Here's the general question: how should I approach job interviews when experiencing physical health problems which negatively impact my ability to perform at an interview? What do I disclose or not disclose to a potential employer?
I'm concerned, first, about making a good impression when I'm very much not in top form. I'm also concerned about being way too personal with a potential employer because 1. that's awkward for everybody involved, and 2. because I don't know anything about US laws pertaining to employment discrimination and I don't want to put a potential employer in a legally awkward situation. (I'm in the USA, if it matters)
Here's what I think my options are:
- Say nothing, hope for the best (I've had very mixed results from this approach in the past)
- Say something vague about not being in peak performance and leave it at that (seems like a really bad option. Am I hungover or something? Am I just making excuses because I have no self confidence?)
- Give my interviewer a little context. I'm not in peak performance because... (this is where I'd worry about employment disclosure laws and/or good ol' TMI. Also, I don't want to appear to be making excuses, especially because my illness is not evident to an observer)
- Tell my recruiter or HR contact what's up and let them disseminate to my interviewers as appropriate. (This one isn't always an option because there's not always a recruiter contact)
Since the answer to this question could vary depending on what the particular health problem is (a cold? uncontrollable diarrhea? cancer?), and what kind of interview I'm doing, I'll provide a little personal context.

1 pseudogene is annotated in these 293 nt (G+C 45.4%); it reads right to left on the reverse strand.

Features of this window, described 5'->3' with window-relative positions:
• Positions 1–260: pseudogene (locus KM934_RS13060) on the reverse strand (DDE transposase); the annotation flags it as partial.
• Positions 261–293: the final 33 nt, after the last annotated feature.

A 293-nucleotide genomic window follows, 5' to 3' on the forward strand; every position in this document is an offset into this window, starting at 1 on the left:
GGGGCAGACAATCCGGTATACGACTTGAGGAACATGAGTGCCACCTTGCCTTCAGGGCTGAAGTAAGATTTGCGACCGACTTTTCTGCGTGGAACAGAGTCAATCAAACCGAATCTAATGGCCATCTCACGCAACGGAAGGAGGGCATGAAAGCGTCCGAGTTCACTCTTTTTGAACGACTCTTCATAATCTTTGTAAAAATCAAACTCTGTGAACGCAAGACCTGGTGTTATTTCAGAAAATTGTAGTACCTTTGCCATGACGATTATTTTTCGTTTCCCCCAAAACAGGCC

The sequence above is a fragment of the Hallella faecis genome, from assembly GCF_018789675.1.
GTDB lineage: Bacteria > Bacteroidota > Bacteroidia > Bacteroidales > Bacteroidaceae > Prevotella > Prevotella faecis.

Edit: removed some specific details.
I'm interviewing for jobs where interviews involve solving problems on a whiteboard and necessitate a fair amount of cognitive clarity.
I have a non-fatal condition that causes constant pain. The treatment is surgical, with painkillers to ease the gap between diagnosis and surgery.
This is not forecasted to be a chronic condition long term, but I have had a few rounds with it in the short term, this just being the latest. Because I have dealt with this before, I can say with confidence that it doesn't significantly impact my ability to get work done on a day to day basis, but it can impact my ability to think under pressure at an interview and make a confident impression in front of a crowd, my two choices being that I interview in pain or interview on painkillers, both of which are bad choices.